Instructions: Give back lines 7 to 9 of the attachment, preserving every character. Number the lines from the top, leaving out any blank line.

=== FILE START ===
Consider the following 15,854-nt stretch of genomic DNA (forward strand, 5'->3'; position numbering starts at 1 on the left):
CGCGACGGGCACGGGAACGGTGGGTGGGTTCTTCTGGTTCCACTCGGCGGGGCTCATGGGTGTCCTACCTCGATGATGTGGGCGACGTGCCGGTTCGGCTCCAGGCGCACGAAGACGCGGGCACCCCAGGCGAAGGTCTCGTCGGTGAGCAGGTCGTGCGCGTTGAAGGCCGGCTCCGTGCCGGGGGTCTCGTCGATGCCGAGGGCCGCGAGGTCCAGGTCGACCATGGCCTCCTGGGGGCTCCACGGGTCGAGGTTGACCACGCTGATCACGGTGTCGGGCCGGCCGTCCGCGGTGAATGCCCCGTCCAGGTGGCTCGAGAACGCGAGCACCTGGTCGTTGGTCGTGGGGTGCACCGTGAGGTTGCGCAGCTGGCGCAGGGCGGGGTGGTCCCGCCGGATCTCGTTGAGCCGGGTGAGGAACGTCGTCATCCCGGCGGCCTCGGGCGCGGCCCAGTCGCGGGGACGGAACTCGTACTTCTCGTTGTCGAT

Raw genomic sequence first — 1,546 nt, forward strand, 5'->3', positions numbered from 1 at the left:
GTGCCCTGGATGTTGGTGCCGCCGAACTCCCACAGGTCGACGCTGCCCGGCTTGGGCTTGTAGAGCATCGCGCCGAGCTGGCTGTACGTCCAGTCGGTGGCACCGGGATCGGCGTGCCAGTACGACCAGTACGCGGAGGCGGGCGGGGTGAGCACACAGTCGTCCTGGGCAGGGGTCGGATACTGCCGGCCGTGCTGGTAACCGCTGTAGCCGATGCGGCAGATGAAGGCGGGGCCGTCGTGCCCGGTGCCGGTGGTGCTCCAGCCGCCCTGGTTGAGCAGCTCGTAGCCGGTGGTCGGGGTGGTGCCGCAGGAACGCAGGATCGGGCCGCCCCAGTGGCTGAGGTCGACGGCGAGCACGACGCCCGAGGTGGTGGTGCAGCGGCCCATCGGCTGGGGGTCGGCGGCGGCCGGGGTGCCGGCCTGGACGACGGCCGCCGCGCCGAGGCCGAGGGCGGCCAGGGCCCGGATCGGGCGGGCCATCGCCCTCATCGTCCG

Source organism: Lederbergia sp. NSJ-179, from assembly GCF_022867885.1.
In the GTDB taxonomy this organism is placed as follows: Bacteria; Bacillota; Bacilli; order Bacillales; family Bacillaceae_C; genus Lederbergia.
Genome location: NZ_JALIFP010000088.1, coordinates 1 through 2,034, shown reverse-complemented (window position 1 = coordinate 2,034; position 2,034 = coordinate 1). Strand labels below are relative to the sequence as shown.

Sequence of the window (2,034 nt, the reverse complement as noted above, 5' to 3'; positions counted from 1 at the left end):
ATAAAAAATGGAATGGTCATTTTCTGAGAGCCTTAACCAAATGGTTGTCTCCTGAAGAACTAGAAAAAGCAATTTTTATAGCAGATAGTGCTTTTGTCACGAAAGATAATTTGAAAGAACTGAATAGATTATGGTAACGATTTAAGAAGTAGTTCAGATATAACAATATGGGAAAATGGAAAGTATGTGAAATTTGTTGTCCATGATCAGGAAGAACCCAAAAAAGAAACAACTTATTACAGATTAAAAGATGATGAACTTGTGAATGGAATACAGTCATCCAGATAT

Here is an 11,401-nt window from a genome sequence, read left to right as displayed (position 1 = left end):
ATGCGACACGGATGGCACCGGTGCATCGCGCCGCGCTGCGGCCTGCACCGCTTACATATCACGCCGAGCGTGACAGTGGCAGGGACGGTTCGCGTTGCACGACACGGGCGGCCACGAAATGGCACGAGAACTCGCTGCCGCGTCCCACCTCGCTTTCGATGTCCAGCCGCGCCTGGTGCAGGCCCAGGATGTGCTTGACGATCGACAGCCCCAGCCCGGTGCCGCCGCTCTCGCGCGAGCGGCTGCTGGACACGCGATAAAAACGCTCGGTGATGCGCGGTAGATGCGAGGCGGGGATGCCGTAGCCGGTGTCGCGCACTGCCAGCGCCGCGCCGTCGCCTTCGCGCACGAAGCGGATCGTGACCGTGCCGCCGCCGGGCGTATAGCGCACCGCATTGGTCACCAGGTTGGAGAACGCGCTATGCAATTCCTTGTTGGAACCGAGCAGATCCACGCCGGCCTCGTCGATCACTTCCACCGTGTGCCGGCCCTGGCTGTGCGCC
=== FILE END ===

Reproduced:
Genome location: NZ_JALIFP010000088.1, coordinates 1 through 2,034, shown reverse-complemented (window position 1 = coordinate 2,034; position 2,034 = coordinate 1). Strand labels below are relative to the sequence as shown.

Sequence of the window (2,034 nt, the reverse complement as noted above, 5' to 3'; positions counted from 1 at the left end):
ATAAAAAATGGAATGGTCATTTTCTGAGAGCCTTAACCAAATGGTTGTCTCCTGAAGAACTAGAAAAAGCAATTTTTATAGCAGATAGTGCTTTTGTCACGAAAGATAATTTGAAAGAACTGAATAGATTATGGTAACGATTTAAGAAGTAGTTCAGATATAACAATATGGGAAAATGGAAAGTATGTGAAATTTGTTGTCCATGATCAGGAAGAACCCAAAAAAGAAACAACTTATTACAGATTAAAAGATGATGAACTTGTGAATGGAATACAGTCATCCAGATAT